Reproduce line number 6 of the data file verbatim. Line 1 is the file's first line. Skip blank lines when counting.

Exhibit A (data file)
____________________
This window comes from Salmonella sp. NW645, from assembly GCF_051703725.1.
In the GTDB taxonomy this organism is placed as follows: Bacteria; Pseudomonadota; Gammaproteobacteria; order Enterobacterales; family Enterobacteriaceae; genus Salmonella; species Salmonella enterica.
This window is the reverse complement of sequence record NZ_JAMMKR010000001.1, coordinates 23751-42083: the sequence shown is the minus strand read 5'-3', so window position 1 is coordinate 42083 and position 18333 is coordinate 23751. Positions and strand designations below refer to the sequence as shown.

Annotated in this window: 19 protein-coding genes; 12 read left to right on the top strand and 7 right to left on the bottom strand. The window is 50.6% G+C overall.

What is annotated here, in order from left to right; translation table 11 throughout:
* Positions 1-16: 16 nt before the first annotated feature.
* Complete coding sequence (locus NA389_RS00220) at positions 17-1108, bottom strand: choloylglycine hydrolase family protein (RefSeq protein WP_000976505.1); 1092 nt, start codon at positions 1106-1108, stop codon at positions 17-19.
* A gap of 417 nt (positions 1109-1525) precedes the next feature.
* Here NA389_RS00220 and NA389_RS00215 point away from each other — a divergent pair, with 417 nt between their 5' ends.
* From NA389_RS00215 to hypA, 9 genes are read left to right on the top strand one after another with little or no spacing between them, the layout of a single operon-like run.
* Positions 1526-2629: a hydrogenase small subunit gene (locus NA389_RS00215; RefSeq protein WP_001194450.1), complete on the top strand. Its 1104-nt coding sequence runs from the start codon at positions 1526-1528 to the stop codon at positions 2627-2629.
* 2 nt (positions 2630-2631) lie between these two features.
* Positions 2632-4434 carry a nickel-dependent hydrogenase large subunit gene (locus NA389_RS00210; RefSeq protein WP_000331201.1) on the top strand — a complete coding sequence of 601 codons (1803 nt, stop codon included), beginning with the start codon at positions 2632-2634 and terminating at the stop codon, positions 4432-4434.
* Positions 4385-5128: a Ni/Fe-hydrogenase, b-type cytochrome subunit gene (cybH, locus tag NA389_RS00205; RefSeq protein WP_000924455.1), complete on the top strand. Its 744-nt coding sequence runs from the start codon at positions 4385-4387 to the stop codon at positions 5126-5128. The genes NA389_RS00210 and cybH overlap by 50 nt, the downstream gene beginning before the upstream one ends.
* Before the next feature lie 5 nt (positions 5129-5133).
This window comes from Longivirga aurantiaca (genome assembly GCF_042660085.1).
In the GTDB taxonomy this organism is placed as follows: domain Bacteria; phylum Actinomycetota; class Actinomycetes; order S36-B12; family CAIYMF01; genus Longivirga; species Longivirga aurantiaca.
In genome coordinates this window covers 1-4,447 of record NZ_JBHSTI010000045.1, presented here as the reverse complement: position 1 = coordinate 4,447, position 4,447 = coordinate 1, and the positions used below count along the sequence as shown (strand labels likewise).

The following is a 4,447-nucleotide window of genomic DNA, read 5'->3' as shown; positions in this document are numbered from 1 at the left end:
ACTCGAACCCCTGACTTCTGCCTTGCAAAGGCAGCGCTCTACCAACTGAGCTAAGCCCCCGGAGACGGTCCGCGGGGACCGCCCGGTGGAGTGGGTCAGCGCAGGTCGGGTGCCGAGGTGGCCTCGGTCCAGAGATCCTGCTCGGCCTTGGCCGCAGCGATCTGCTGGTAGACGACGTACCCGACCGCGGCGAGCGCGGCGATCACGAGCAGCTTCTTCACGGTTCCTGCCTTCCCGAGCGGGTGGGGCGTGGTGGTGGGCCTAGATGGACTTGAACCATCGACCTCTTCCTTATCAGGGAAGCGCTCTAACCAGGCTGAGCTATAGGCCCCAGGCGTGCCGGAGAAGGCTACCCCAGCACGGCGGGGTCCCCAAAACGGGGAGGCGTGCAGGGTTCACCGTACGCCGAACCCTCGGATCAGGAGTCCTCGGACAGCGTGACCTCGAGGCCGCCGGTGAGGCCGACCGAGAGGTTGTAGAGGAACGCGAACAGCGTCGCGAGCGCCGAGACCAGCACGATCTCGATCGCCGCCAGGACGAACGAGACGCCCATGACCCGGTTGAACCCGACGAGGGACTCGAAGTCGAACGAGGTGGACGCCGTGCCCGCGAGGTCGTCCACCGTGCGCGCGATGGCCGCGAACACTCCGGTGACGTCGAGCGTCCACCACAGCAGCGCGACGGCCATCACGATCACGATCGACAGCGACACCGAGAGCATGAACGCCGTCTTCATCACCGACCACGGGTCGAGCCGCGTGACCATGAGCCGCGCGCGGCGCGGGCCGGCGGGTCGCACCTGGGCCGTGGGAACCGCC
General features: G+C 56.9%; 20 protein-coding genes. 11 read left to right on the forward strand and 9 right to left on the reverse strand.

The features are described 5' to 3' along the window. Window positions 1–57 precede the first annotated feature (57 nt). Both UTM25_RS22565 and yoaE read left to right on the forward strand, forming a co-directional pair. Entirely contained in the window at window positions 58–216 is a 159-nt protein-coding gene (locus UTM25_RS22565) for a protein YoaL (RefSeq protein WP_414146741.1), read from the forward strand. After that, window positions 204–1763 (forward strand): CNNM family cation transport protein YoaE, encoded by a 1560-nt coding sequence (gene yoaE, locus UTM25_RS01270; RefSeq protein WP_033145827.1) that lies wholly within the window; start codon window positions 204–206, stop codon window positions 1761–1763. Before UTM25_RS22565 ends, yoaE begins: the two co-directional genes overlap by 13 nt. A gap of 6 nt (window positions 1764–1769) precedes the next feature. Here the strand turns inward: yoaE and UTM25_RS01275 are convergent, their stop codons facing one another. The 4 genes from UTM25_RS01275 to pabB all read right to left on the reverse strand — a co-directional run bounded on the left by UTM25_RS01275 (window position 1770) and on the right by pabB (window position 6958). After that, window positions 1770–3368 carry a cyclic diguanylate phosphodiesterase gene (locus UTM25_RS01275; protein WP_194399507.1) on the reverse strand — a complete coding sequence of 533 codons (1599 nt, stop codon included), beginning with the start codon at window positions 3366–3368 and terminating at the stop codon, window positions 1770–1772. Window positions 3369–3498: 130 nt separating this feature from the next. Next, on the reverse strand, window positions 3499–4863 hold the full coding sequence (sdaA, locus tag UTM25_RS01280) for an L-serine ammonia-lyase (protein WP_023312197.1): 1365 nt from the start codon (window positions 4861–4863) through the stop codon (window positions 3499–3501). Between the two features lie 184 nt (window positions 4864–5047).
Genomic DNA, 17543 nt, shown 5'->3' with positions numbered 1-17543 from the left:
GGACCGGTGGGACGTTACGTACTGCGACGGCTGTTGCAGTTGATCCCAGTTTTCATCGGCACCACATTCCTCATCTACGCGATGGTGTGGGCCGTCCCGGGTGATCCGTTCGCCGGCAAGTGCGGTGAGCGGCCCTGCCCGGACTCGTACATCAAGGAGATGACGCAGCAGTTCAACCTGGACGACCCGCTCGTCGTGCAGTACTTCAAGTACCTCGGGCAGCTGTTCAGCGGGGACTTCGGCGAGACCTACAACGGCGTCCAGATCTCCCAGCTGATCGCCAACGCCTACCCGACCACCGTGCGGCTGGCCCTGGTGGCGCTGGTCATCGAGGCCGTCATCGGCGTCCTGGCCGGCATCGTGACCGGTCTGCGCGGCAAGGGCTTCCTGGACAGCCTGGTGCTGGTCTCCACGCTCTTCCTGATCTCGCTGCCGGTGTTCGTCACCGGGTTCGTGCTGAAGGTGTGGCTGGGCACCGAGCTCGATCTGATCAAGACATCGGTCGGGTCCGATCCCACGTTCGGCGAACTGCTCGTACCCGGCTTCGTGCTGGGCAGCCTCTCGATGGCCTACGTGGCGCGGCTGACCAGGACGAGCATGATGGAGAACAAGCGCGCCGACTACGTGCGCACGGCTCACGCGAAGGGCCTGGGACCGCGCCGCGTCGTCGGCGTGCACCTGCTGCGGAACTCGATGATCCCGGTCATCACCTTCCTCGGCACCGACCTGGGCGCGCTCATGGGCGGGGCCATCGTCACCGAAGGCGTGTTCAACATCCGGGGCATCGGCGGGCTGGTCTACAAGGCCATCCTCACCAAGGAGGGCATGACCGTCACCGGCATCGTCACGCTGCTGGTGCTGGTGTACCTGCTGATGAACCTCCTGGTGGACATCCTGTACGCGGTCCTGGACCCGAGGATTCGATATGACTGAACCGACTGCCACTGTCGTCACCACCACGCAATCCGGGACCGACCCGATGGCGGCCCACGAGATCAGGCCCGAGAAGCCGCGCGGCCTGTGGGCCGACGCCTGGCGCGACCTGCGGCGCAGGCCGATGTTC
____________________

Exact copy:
* Positions 1-16: 16 nt before the first annotated feature.